Three Things You Should Know Before Buying a Home
Finding the right home for you and your family can be a seriously difficult undertaking. It’s by no means a walk in the park, but it’s something most everyone needs to do at some point or another. Perhaps you’re over apartment life or you’re ready to own a home, instead of paying rent. No matter how you’ve come to the decision of homeownership, it’s necessary to understand you’ve got your work cut out for you. This is going to be one of the most important, most expensive purchases you will make in your life. So, it’s something you shouldn’t take lightly. Before long, you’ll be able to move into the home of your dreams. In order to reach that goal, however, you need to keep a few things in mind. Everyone’s path is different, but this should serve as a general guideline for a smooth homeownership journey. As always, the Brian Burds Home Selling Team is here to provide the guidance and assistance you’re looking for.
1) Down Payment Diligence: How To Hit the Ground Running
Buying a home isn’t something many can do on a whim. Sure, if you’re a famous Hollywood celebrity with cash to spare, you can easily purchase a 16-room mansion in the Everglades whenever you so choose (although this wouldn’t be a great way to spend your money). But if you’re like most of us, homeownership is something that’s been on your mind for a while. If so, you hopefully have a fair bit of money saved up for your down payment. If you don’t, then it’s time to get to work! Down payments tend to be around 20% of the asking price for the home, so any amount in that range would be perfect for you to get started.
Although some mortgage companies may allow lower (sometimes much lower) down payments, it will mean you’ll have higher monthly costs. Look at it this way, you can pay a higher down payment at the start and your monthly costs will be lower or you could pay a lower down payment and your monthly bills will be higher. It may sound simple, but it’s best to start off on the right foot from the start. When you’re ready to buy a home, you’ll understand that it’s better to wait for your financial situation to be squared away instead of making a uniformed and ill-prepared decision.
If securing a hefty down payment seems difficult or downright impossible, don’t fret! There are a handful of mortgage options that require low or no down payments. FHA and VA loans, for example, can be great options. Make sure to do your research and see which mortgage works best for your situation.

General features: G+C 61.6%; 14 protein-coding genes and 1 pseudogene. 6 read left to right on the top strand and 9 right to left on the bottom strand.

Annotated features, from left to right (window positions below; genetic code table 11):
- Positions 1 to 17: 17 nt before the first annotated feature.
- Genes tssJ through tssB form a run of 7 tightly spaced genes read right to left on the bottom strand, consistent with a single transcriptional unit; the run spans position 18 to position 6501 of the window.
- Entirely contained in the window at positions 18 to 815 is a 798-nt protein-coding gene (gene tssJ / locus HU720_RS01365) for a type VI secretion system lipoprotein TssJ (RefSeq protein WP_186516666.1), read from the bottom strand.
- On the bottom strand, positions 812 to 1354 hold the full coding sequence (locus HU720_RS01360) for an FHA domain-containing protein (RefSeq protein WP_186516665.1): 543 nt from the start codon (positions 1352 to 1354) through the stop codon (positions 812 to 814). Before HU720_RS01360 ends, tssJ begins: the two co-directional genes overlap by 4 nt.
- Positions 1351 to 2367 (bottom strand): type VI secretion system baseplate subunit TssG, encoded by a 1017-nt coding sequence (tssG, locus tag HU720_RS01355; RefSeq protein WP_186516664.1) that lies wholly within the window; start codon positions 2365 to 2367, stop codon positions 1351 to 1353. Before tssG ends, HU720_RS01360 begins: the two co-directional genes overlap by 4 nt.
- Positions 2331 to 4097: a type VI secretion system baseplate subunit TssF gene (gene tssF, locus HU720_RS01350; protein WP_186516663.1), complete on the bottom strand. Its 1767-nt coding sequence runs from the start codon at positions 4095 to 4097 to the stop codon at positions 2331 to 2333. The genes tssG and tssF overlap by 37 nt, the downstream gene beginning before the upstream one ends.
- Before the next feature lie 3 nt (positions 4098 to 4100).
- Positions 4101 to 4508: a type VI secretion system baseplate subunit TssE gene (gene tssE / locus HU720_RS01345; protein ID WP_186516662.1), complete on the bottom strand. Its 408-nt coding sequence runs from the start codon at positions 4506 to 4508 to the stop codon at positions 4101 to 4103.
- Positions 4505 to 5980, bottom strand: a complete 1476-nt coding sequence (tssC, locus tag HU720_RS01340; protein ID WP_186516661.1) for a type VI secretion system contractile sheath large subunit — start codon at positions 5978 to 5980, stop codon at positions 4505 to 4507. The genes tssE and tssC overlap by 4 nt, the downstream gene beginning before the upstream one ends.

2) Finding the Right Place to Settle Down
Now that you’ve figured out the mortgage, it’s time for the fun to begin. House shopping is a time-consuming venture. In order to make this process run as smoothly as possible, it’s necessary to keep a few things in mind.
First, stick to a budget. You don’t want to look at houses that are priced too low or too high. This will only waste your time. Also, this way, your real estate agent will know exactly what your needs and requirements are. By sticking to a budget, you’ll be able to plan your future accordingly. You’ll have to pay your mortgage for years to come so you should futureproof by not picking a budget that could become an issue if anything were to change in your personal life.
Second, research the neighborhood you want to live in. Perhaps you want a home that’s close to your job, or maybe you’d be happy living in a neighborhood with low crime rates and highly-reviewed schools. Whatever the case may be, make sure to do the appropriate amount of research. Again, you’ll basically be hitching your entire wagon (aka your life) to this location. Try to picture yourself, your family, your friends, and whoever else may visit you at your home this year, next year, in five years, and so on. Can you see these things happening in this particular neighborhood? Is it an old neighborhood with plenty of history or a newer neighborhood with lots of construction going on? These questions may seem esoteric but they’re important to consider, especially when buying a home.
3) Don’t Fall Prey to These Common Mistakes
Everyone was a first-time homeowner at one point or another. Much like taxes, buying a home isn’t something they teach us how to do in high school. But this doesn’t mean you should go into the fray with zero information or knowledge. There are countless pitfalls you can avoid if you maintain a keen eye. Buying a home is an expensive undertaking, so don’t just save up for a mortgage and say “I’m finished!” Remember, there are a handful of other costs (such as closing costs) that should not come as a surprise.
Similarly, there are going to be many expenses that crop up after you move in. If you’re moving from a one-bedroom apartment to a three-bedroom home, you’re going to need to purchase new pieces of furniture to flesh out your new abode. Some homes may not come with appliances so you’ll have to purchase your own refrigerator, washer, dryer, microwave, and whatever else. In general, you may also have to pay for a home inspection and home insurance. Simply put, have enough money to work as a buffer throughout the entire process.
Choose the Brian Burds Home Selling Team, Today!
And so, we come to the close of another blog. If you reached the end, congratulations! We’re glad you stuck around and read what we had to say. If you’re planning on buying your first home, then contact our team. We’re ready to help you through every step of the way.